Tags: Pennsylvania | gun | laws | NRA

Pennsylvania Set to Let Gun-Rights Groups Sue Over Gun Laws

Tuesday, 21 Oct 2014 03:52 PM

Pennsylvania lawmakers passed a bill on Monday night that would give the National Rifle Association and other gun-rights advocates standing to sue municipalities over their local gun laws, even if they are based elsewhere in the state.

The bill, which has already been passed by the state's Senate, was approved by the House of Representatives and now goes to Governor Tom Corbett, who has indicated he will sign it.

Representative Daryl Metcalfe, a Republican from suburban Pittsburgh who was the bill's prime sponsor, said it will give standing to individual gun owners and the groups they belong to "such as the NRA" to battle local gun ordinances in court, whether they live there or not.

"They are more apt to have the resources to go after them," he said of the groups in an interview.

Critics of the bill say it will give undue extra power to already influential gun-rights groups.

"This is a terrible bill," Shira Goodman, executive director of the Philadelphia-based gun-control group, CeasefirePA, said in an interview. "It is unprecedented."

Her group is considering litigation against the new law, and is questioning whether the bill violates the state's "single-subject" rule, which requires a bill passed by the legislature to address only one subject.

Besides giving gun-rights groups standing to sue, the bill also addresses the theft of scrap metal and the reporting of names to federal authorities of people barred from owning guns because of their mental health.

Metcalfe dismissed the objection, saying there is a single thread of "toughened penalties" that link the three separate parts of the law.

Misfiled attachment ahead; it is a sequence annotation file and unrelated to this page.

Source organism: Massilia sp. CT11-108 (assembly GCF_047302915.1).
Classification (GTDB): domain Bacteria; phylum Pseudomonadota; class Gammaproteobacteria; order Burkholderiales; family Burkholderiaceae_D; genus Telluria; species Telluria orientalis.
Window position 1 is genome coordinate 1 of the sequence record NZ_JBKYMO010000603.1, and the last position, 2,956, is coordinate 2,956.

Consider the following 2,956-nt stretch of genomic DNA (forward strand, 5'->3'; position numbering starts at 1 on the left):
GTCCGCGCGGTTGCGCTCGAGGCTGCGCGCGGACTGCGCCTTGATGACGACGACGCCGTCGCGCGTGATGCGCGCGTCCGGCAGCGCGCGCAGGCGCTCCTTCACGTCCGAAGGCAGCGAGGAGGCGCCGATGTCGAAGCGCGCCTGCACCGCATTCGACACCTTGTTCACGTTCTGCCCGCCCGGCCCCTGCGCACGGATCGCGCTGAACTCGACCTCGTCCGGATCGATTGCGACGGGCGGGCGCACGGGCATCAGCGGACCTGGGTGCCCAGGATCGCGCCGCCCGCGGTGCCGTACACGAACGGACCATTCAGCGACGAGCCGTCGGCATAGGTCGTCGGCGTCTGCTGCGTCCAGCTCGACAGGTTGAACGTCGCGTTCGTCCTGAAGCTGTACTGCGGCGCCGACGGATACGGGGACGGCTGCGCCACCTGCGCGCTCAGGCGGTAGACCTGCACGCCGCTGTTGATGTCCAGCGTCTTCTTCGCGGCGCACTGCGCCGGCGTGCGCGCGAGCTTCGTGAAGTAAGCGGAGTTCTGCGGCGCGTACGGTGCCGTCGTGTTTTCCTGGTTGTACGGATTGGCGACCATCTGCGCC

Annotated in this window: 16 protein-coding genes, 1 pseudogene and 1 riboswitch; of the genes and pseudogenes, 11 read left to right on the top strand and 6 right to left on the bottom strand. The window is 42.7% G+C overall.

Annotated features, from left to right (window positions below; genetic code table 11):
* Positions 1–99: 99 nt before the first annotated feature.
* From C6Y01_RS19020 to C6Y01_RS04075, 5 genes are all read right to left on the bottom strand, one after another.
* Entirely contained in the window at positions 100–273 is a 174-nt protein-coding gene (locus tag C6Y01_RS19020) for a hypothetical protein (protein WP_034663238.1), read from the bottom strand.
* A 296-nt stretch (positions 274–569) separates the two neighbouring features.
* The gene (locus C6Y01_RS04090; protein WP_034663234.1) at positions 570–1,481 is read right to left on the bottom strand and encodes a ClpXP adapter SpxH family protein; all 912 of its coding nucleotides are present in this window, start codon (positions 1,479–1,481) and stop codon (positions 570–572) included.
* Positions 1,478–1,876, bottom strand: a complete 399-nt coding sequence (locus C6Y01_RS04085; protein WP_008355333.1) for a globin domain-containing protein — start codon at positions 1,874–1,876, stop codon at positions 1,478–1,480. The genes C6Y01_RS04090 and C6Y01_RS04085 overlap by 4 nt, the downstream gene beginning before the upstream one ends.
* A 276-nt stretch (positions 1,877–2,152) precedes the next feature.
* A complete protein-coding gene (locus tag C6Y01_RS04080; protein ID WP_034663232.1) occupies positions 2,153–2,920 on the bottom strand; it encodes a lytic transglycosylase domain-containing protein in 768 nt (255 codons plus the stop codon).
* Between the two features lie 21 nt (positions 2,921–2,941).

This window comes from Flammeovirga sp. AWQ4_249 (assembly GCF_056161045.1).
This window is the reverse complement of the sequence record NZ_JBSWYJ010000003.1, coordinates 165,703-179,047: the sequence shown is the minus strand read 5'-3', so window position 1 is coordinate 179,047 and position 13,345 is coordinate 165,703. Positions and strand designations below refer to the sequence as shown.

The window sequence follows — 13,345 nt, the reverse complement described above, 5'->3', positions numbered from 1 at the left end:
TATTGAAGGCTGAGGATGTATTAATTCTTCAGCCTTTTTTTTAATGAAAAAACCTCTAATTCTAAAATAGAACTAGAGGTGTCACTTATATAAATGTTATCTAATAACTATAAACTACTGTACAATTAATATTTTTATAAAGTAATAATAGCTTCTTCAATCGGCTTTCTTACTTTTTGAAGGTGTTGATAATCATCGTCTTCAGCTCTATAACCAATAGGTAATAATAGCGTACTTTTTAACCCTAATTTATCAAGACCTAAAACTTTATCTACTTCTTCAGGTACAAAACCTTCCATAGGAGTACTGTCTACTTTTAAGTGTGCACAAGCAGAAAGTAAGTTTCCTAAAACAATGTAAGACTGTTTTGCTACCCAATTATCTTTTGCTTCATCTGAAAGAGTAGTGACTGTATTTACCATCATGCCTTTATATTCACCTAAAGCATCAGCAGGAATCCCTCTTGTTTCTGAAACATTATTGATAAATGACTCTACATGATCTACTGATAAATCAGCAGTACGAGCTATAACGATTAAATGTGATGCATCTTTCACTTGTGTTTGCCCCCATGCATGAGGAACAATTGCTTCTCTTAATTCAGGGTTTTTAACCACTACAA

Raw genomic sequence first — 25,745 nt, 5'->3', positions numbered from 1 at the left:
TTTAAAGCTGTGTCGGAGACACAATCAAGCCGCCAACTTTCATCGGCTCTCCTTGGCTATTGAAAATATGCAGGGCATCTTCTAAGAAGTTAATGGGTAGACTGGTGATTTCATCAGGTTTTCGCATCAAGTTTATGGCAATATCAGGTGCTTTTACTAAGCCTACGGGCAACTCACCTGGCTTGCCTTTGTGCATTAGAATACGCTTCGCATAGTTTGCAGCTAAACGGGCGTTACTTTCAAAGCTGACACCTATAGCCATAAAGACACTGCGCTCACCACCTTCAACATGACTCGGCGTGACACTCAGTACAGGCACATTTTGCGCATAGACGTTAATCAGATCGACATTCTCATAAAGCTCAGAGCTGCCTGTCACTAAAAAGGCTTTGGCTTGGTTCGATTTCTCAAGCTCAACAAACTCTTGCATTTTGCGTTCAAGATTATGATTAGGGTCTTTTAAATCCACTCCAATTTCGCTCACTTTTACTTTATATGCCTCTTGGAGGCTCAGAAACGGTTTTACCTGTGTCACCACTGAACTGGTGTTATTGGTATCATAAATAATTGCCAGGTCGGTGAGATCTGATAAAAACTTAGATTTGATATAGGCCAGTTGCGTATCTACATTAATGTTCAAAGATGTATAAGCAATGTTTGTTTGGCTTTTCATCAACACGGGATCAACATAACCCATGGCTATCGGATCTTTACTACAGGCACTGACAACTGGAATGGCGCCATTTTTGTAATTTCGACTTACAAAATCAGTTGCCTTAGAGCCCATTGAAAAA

Those who successfully sue could also recover their legal fees from the municipality if they win, which has raised concerns in some towns and cities in the state.

Mayor Rick Gray of Lancaster said the city is considering repealing a local law enacted in 2008 requiring owners of lost or stolen guns to report them to local police.

Gray, a lawyer, believes the city was fully within its legal rights to enact it.

"But now every yahoo in the state can file a lawsuit against us," he said in an interview. "We cannot afford legal bullying."

Goodman said 30 municipalities statewide have ordinances governing lost or stolen guns.

John Hohenwarter, the NRA's state liaison, welcomed the bill, saying it would "rein in" municipalities that he sees as exceeding their authority on gun laws.

© 2017 Thomson/Reuters. All rights reserved.

 
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Pennsylvania lawmakers passed a bill on Monday night that would give the National Rifle Association and other gun-rights advocates standing to sue municipalities over their local gun laws, even if they are based elsewhere in the state.The bill, which has already been passed...
Pennsylvania, gun, laws, NRA
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2014-52-21
Tuesday, 21 Oct 2014 03:52 PM
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